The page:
Storage Decisions

Storage Decisions Session Downloads: Storage Systems & Networking Track (Chicago 2008)

The core of any networked storage infrastructure is the basic hardware components: storage arrays and the fabric that links them to client servers and other services. Over the past few years, the trend has been to networks built around director-class switches -- but how those directors are used is the key to whether they're just consolidation points to replace core-edge architectures or if they actually put more intelligence into the network.

Storage systems, too, have undergone considerable change. iSCSI storage arrays have steadily increased their presence in data centers and remote locations, and as iSCSI technology and implementations mature, their impact is certain to become more profound. And on the leading edge of storage are systems that eschew or greatly reduce the role of spinning disks, replacing them with solid state devices that run cool, use far less power and take up less space. In this track, we'll look at the implications of these recent developments.

Downloads included in this track: (click title to download slides)

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Integrating iSCSI and FC SANs
Speaker: Howie Goldstein, President, Howard Goldstein Associates
Description: iSCSI SANs are attractive because of their relatively low cost and familiar IP architecture, but adding an iSCSI array to an FC shop's storage infrastructure could spawn islands of arrays. Thus, to reap the real benefits of iSCSI storage, it's often necessary to integrate those systems in to the FC fabric. This session will focus on the products and practices necessary to integrate iSCSI into existing FC SAN deployments.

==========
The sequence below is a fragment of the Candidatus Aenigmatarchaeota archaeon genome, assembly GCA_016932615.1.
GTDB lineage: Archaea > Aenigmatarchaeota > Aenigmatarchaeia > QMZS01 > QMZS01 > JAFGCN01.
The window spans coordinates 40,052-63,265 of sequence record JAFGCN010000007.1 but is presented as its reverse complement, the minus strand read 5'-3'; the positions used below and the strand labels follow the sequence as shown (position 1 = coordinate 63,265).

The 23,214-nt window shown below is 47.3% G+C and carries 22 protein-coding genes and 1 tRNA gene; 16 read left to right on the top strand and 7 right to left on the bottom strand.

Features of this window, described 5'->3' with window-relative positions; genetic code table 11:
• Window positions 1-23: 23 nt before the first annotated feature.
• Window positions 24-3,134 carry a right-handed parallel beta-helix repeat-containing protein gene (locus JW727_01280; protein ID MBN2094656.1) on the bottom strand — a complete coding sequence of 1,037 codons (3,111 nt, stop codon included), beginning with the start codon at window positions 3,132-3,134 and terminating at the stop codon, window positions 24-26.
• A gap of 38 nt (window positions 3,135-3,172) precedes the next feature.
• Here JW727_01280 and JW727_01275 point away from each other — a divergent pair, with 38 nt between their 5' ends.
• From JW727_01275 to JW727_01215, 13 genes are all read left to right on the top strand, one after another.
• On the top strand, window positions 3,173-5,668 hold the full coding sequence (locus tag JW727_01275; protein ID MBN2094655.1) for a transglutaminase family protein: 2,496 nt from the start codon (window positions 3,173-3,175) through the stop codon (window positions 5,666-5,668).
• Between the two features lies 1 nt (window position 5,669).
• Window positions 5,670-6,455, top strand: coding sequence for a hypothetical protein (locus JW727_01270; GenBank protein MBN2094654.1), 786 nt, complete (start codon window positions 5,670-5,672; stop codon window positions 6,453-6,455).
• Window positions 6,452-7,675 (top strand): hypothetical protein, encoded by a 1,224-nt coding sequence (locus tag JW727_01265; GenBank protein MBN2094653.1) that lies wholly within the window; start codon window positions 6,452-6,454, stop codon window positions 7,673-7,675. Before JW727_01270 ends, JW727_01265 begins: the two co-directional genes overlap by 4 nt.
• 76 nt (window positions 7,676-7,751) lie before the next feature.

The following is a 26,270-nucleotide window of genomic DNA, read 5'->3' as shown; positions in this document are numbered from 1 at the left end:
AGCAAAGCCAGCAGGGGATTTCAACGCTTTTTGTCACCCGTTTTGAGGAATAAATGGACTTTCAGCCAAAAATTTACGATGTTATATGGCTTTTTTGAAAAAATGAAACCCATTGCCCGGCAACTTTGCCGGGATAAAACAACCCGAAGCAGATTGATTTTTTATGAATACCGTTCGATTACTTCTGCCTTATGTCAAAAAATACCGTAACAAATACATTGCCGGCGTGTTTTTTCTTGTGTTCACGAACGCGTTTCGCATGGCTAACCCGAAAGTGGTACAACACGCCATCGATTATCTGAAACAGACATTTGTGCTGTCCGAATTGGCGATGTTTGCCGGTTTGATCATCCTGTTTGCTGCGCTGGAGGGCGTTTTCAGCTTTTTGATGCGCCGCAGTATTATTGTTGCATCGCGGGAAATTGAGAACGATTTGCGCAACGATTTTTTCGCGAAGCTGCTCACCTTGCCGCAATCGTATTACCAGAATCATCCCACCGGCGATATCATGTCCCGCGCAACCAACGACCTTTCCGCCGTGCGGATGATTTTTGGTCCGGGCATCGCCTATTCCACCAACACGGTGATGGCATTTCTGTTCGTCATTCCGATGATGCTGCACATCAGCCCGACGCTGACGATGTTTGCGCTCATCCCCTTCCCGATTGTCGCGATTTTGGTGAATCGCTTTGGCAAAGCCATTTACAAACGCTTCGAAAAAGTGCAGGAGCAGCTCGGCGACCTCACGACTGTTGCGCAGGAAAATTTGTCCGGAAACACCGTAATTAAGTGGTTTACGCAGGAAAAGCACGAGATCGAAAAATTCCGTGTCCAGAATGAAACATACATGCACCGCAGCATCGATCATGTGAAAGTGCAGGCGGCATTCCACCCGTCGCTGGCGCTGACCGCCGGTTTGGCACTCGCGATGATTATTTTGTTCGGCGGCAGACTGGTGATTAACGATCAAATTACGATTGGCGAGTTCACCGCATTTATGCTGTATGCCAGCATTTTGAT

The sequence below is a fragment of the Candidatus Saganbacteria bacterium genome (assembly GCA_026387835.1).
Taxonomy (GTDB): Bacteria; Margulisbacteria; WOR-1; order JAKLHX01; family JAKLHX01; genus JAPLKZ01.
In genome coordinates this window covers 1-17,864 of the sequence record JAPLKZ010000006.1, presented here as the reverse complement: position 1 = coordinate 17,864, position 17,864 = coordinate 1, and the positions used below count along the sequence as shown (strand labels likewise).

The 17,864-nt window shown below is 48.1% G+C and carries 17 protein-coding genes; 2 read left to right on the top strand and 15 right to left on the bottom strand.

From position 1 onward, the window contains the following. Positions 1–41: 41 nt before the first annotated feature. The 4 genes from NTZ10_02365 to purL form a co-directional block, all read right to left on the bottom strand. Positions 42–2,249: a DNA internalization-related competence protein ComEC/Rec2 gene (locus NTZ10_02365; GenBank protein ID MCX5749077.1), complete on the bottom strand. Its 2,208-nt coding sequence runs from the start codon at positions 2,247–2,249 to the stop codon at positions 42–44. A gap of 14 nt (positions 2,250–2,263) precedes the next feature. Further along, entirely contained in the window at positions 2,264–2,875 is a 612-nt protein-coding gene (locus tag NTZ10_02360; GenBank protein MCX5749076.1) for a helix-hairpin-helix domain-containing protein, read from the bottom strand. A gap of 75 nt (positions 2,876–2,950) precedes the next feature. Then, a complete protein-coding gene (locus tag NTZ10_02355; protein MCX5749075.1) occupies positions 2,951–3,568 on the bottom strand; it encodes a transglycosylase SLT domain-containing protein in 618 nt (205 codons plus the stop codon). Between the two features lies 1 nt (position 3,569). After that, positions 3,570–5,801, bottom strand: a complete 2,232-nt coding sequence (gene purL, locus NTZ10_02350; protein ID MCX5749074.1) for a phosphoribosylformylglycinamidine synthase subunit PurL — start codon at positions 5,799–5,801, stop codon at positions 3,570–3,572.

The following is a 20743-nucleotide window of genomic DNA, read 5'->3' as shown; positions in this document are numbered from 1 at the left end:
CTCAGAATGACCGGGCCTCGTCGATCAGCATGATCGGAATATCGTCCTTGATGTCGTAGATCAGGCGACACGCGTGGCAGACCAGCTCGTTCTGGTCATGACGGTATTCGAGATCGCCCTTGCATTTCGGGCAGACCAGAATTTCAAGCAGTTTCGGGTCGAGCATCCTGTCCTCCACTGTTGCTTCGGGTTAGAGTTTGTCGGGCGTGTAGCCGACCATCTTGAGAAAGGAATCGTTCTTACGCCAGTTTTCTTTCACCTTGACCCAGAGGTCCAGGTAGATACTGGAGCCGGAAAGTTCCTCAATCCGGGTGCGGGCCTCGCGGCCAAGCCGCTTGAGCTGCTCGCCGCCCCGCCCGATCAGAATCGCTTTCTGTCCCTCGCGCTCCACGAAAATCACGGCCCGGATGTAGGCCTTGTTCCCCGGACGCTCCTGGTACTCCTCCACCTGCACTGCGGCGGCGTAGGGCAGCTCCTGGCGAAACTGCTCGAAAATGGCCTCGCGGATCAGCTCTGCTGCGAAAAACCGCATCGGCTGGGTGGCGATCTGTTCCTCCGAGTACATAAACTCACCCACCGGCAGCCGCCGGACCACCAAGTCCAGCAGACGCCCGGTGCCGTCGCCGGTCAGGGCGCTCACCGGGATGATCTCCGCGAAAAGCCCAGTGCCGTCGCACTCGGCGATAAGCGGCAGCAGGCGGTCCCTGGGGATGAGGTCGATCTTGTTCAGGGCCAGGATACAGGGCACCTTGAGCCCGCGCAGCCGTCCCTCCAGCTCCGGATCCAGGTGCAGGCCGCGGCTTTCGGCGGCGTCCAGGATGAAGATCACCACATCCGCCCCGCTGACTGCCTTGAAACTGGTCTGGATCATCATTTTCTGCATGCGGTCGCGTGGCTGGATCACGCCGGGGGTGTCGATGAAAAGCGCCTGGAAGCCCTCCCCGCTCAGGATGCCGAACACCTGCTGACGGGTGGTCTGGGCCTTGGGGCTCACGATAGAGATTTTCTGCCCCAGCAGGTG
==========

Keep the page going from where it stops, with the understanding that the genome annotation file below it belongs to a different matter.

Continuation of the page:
Storage and the WAN -- What Are the Options?
Speaker: Marc Staimer, President and CDS, Dragon Slayer Consulting
Description: Reining in remote or branch offices can help solve a number of storage problems, such as data protection, storage administration and management, and the proliferation of heterogeneous systems. There's no shortage of solutions available, but each comes with its own risks and benefits. In this session, we take a close look at the options and suggest the best fit for certain environments.

Storage Networking -- The Path to Performance
Speaker: Howie Goldstein, President, Howard Goldstein Associates
Description: When storage managers look at the main benefits of a SAN, they often cite performance. But performance means many things to many people in the IT world. This session identifies just what aspects of performance are or are not critical to the successful deployment of these storage network technologies. During this hour, you will also learn what is and is not important as a focus item and look at the systems and storage involved in levying information flow requirements versus the storage network infrastructure itself. This session also examines where the best place to invest for performance is and dispel some performance myths at the same time. Finally Howie will zero in on the network itself as opposed to the server and storage potions of the information flow path.

The Right Way to Test Storage System Performance
Speaker: Brian Garrett, Technical Director of ESG Lab, Enterprise Strategy Group
Description: The discussion will introduce the concepts needed to interpret storage system performance claims and the tools and processes required for hands-on performance analysis. In this information-packed session, you will be introduced to the elements of storage systems that affect their performance, including storage controllers, caching, bandwidth, protocols, disk drives, backend interconnects and storage services. You'll also learn about different types of storage performance tools, and where they fit in the storage benchmark spectrum. Tools to be examined include IOMETER, SPC, SpecSFS, JetStress, LoadSimm and iozone. And finally, you will learn how to interpret storage system performance results with a focus on the metrics that matter the most to your business.

Back to the full listing of sessions

Other tracks
Backup Technologies Track
Disaster Recovery Track
Data Retention & Retrieval Track
Storage & Capacity Management Track
Management/Executive Track

This was first published in June 2008

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